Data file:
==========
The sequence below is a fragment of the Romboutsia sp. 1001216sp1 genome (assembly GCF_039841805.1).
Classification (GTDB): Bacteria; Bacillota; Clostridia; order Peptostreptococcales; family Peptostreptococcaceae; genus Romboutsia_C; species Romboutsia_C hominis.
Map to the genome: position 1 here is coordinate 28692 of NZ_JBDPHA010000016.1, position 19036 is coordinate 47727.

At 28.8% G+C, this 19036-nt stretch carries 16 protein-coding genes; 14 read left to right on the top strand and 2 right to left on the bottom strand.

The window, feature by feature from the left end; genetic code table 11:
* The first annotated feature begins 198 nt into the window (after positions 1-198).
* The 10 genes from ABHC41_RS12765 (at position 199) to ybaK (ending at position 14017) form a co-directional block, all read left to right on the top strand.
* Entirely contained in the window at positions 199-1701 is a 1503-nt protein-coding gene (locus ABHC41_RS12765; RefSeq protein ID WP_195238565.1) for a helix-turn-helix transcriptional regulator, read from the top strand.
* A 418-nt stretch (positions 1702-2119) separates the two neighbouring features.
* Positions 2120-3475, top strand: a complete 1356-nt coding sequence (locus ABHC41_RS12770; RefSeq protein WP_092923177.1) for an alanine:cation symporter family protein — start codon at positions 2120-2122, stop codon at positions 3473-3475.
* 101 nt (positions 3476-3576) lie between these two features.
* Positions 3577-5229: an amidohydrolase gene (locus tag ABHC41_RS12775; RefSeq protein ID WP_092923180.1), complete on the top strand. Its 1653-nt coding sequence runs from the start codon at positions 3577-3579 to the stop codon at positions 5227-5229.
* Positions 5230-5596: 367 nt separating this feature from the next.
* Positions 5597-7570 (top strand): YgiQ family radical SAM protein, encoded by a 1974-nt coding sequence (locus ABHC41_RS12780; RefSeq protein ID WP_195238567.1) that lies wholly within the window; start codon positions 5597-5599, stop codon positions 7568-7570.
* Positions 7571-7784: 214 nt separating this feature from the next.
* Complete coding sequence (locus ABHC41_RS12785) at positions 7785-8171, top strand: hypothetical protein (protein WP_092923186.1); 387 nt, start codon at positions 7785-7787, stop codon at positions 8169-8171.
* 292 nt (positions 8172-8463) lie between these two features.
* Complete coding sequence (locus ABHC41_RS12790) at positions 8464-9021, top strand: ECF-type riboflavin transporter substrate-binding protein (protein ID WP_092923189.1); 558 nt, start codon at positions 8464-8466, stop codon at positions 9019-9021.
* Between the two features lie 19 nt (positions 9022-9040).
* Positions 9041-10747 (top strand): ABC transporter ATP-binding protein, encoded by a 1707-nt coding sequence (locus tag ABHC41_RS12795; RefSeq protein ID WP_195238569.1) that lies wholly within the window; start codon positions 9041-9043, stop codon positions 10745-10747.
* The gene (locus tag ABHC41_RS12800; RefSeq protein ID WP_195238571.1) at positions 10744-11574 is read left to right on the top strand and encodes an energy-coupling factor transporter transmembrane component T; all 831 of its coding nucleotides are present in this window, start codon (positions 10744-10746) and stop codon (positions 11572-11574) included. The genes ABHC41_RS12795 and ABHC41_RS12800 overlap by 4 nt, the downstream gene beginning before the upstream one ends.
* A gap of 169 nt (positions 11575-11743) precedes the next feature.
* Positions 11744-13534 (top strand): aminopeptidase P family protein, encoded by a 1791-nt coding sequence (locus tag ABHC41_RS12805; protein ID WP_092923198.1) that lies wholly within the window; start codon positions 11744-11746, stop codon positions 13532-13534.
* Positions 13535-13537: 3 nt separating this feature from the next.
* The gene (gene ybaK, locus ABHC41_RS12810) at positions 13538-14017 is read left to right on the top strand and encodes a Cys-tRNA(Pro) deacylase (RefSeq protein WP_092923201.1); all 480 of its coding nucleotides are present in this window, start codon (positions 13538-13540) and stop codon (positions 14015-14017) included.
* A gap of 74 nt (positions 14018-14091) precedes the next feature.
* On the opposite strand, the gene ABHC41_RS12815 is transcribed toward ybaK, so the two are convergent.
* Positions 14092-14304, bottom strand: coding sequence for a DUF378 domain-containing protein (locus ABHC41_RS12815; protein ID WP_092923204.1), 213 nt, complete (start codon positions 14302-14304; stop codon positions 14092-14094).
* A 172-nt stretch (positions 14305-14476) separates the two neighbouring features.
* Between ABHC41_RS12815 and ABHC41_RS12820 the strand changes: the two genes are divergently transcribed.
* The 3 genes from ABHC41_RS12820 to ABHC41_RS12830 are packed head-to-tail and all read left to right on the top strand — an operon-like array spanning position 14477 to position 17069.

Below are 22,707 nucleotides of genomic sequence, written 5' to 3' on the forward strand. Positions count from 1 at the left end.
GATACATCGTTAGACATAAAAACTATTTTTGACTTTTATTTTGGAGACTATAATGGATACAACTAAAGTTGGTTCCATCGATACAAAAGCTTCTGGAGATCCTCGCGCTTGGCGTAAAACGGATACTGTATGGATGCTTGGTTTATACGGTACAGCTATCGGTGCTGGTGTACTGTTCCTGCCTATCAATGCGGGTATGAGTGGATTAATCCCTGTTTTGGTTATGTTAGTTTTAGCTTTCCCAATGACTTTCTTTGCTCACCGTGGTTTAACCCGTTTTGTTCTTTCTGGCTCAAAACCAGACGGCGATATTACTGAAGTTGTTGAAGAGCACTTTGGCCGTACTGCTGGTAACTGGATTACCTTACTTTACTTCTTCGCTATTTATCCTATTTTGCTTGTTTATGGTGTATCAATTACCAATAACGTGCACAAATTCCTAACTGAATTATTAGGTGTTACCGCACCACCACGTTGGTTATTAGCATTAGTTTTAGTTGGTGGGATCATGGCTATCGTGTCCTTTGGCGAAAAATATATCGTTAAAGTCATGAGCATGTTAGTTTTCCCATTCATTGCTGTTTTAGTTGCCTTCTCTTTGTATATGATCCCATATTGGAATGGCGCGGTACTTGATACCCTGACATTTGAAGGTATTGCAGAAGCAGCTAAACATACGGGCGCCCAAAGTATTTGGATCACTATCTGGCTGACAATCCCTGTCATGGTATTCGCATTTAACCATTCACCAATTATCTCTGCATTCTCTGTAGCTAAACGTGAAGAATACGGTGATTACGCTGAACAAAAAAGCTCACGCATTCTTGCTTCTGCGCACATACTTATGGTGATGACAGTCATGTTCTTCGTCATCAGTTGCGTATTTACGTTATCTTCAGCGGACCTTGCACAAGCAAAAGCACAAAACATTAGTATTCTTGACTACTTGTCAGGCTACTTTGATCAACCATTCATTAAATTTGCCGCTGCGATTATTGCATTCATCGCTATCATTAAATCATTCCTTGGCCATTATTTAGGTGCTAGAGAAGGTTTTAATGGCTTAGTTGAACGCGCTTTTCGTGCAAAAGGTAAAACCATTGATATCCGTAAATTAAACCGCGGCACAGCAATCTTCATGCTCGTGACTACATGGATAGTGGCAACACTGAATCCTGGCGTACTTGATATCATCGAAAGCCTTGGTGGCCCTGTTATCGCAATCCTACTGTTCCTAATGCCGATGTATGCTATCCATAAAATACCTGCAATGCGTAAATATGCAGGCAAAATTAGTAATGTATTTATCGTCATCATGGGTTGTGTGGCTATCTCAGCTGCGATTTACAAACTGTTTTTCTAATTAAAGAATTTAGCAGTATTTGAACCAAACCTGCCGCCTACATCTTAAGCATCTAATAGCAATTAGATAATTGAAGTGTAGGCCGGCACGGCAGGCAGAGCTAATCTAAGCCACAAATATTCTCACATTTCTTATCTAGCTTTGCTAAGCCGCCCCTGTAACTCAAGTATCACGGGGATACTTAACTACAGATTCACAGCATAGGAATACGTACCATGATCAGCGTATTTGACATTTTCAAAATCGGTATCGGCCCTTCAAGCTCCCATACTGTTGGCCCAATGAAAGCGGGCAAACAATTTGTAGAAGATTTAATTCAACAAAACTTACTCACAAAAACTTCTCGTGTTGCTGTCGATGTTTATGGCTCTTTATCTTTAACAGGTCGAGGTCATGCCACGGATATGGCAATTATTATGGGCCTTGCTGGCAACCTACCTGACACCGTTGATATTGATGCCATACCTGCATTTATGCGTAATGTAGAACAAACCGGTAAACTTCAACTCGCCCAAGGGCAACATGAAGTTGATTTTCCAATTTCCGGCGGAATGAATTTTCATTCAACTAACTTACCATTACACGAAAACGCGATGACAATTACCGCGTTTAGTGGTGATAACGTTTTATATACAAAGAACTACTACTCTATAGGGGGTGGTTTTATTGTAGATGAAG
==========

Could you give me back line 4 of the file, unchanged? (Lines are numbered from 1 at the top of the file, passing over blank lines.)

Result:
At 28.8% G+C, this 19036-nt stretch carries 16 protein-coding genes; 14 read left to right on the top strand and 2 right to left on the bottom strand.